Monday, August 10, 2009


The arrival in the mail the other day of Bradford Peck's classic of utopian literature,The World A Department Store, got the Ajimi team seriously thinking of utopia - and why there seems to be a dearth of progressive positivist thinking toward what the future holds in store. As a bit of an exercise we challenged ourselves to think of what a 21st century utopian novel might envision and came up a bit short. Even with the huge sea-change of positive energy that hit the world with the election of Barack Obama, the hard realities of realpolitik, the legacies of the monumentally misguided misadventures of most world leaders during the last several decades and the continued intransigence and irresponsibility of anyone associated with the Republican party still makes the future appear a lot less than rosy. Dystopia seems to be the common currency.

The the crushingly damp heat and daily grayness of a Tokyo summer doesn't exactly move a mind to lofty thoughts either. One of the most memorable and enduring dystopias to catch the public imagination in recent years (1982!) is the brilliantly designed mise-en-scene of Blade Runner, Ridley Scott's adaptation of Philip K. Dick's Do Androids Dream of Electric Sheep. Even though the ostensible setting of the movie is Los
Angeles, everybody knows it's based on Tokyo.

The utopias of the late 19th century and of the 1960s tended to an idea of returning to the land, creating new agrarian communities - a long-held Christian metaphor of a return to the garden. Dystopia has often been associated with cities, the hard and evil urban wilderness - manifestations of the hubris of Babylon. Biblical metaphors notwithstanding, we at Ajimi believe in the possibilities of cities. Especially great cities like Tokyo.

And there have been others who have seen the potential for utopia in Tokyo.

In 1959 a group of young architects, under the rubric of the Metabolist Movement envisioned a new architecture and way of living with a vision for the future that addressed the problems of the real world - housing, movement, social and physical function. The movement itself was fractured by the mid-70s, though many of the architects involved continued on with visionary architecture. Like similar movements in England (Archigram) and Italy (Archizoom), the Metabolists embraced the possibilities of cities with a true utopian fervor.

The future never turns out the way it's supposed to. Particularly for a utopia. But monuments to these ideas, though they may become a bit worn around the edges and ultimately crumble and fade, never lose their luster.

Case in point is Kishio Kurokawa's Nagakin Capsule Tower. Completed in 1972, Kurokawa made manifest his ideas of modular construction, architecture as evolving form and solutions for mobile transitory late 20th century human kind. It's noteworthy that the tower stands quite close to the Tsukiji Fish Market, a sprawling complex that has organically created the metaphors and ideas that Kurokawa put into his building. The building at the southern edge of Ginza is now a bit forlorn and forsaken. The tenants, tired of cramped living spaces and poor maintenance are giving up on it. Though not scheduled yet, plans are afoot to tear the structure down. Kurokawa had offered to refurbish and update the units, but passed away before any of these things could happen. In a city of largely uninspired and uninspiring architecture, this brilliant failure stands out. Its Skinner box-like cubes still look stridently modern - a vision of what utopia could be. For some it may be resolutely dystopic - controlled living in brutalist boxes - but the intent was far nobler. The realities of the world tend to subvert intent. But still, it lifts the spirits to be in presence of such a vision. It may not be long for the world. When in Tokyo, be sure to give it a visit.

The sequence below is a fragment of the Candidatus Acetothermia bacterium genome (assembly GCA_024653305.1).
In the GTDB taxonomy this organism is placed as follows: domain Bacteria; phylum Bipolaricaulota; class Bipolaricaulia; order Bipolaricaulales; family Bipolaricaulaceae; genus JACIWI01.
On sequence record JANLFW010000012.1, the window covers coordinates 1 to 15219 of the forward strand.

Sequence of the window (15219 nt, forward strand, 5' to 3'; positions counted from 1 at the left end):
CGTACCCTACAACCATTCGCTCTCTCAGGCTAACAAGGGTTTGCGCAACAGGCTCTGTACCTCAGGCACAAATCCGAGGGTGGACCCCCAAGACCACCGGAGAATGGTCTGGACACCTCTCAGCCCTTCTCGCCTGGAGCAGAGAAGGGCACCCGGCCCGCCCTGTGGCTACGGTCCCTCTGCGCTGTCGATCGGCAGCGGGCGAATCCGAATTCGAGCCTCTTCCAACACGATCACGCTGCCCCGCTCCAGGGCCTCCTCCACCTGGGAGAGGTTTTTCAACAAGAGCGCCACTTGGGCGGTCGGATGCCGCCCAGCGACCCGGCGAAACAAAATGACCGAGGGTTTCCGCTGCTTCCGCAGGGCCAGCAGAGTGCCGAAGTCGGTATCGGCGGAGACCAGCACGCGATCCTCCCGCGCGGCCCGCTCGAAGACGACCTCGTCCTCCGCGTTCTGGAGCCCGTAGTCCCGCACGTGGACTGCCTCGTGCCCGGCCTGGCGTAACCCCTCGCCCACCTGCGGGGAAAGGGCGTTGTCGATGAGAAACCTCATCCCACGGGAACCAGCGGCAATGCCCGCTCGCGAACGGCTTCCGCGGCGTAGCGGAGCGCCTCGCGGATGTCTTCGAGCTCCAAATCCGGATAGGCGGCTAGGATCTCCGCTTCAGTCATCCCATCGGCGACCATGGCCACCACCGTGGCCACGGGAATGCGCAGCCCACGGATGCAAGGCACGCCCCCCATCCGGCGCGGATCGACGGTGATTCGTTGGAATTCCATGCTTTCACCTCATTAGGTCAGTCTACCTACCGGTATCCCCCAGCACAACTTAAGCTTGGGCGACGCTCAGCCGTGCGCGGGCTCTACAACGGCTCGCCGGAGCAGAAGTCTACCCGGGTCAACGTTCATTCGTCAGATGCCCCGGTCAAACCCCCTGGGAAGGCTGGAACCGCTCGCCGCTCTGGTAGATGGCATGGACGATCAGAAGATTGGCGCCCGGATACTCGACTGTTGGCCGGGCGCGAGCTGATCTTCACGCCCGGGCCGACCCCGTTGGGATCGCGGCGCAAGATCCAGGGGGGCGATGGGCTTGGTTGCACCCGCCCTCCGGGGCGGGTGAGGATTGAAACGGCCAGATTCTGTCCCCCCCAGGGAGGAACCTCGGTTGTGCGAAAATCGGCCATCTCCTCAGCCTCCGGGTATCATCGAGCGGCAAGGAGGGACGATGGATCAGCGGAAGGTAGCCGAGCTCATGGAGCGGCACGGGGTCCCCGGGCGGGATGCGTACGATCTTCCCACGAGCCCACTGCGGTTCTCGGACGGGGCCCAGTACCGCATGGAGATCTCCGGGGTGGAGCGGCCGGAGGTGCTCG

Click here for a recent article in the New York Times on the Nakagin Tower.


Monday, July 13, 2009

Do It for Hachiko

If you don't yet know the story of Hachiko, the Akita who faithfully -- and futilely -- awaited the reappearance of his dead master at Tokyo's Shibuya station, it will be coming soon to a theater near you.

Hachiko would trot each morning to Shibuya station with his master, Hidesaburou Ueno, a University of Tokyo professor, and greet him there after work. One day, Ueno-san suffered a fatal heart attack while lecturing. No one told Hachiko the news. The faithful dog returned daily to the station awaiting his master who would never return. Cared for by doting commuters and neighborhood folk he waited for a long time - 10 years!

There's now a mainstream motion picture out, Hachiko: A Dog's Story, directed by Lasse Hallstrom and starring Richard Gere. The new film places the story in a New England town, but the enduring tale of faithfulness crosses all cultures. A word of caution - this same tale was used by right-wing propagandists to stoke the fires of virulent nationalism and helped lead a nation to war in the 1930s.

Wading through a wall of smoke from the ever-packed smoking area outside of Shibuya station, one comes to a pleasant little alcove where a bronze statue of Hachiko waits. It's appropriate that the monument for the dog who waited so patiently has become the most popular place in Tokyo to meet friends, lovers and acquaintances.